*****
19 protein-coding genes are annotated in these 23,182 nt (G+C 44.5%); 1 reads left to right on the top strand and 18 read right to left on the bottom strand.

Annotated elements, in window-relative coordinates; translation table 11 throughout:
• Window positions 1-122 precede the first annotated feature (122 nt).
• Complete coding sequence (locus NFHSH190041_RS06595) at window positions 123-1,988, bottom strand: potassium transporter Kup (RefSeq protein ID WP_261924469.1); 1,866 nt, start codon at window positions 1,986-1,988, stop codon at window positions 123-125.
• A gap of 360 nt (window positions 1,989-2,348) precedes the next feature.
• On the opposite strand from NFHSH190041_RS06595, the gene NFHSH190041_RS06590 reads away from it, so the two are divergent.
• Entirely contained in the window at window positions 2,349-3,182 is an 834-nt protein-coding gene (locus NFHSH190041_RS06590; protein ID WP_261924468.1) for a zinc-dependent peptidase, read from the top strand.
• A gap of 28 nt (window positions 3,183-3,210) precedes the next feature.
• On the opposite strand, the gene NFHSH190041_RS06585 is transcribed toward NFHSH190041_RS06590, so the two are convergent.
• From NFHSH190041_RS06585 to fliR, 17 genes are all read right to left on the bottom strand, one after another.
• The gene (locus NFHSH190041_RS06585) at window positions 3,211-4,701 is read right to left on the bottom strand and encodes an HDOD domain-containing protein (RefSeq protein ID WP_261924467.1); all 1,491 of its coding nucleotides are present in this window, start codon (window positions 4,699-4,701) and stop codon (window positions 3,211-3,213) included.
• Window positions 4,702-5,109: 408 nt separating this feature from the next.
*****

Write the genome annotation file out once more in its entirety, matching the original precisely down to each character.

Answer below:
19 protein-coding genes are annotated in these 23,182 nt (G+C 44.5%); 1 reads left to right on the top strand and 18 read right to left on the bottom strand.

Annotated elements, in window-relative coordinates; translation table 11 throughout:
• Window positions 1-122 precede the first annotated feature (122 nt).
• Complete coding sequence (locus NFHSH190041_RS06595) at window positions 123-1,988, bottom strand: potassium transporter Kup (RefSeq protein ID WP_261924469.1); 1,866 nt, start codon at window positions 1,986-1,988, stop codon at window positions 123-125.
• A gap of 360 nt (window positions 1,989-2,348) precedes the next feature.
• On the opposite strand from NFHSH190041_RS06595, the gene NFHSH190041_RS06590 reads away from it, so the two are divergent.
• Entirely contained in the window at window positions 2,349-3,182 is an 834-nt protein-coding gene (locus NFHSH190041_RS06590; protein ID WP_261924468.1) for a zinc-dependent peptidase, read from the top strand.
• A gap of 28 nt (window positions 3,183-3,210) precedes the next feature.
• On the opposite strand, the gene NFHSH190041_RS06585 is transcribed toward NFHSH190041_RS06590, so the two are convergent.
• From NFHSH190041_RS06585 to fliR, 17 genes are all read right to left on the bottom strand, one after another.
• The gene (locus NFHSH190041_RS06585) at window positions 3,211-4,701 is read right to left on the bottom strand and encodes an HDOD domain-containing protein (RefSeq protein ID WP_261924467.1); all 1,491 of its coding nucleotides are present in this window, start codon (window positions 4,699-4,701) and stop codon (window positions 3,211-3,213) included.
• Window positions 4,702-5,109: 408 nt separating this feature from the next.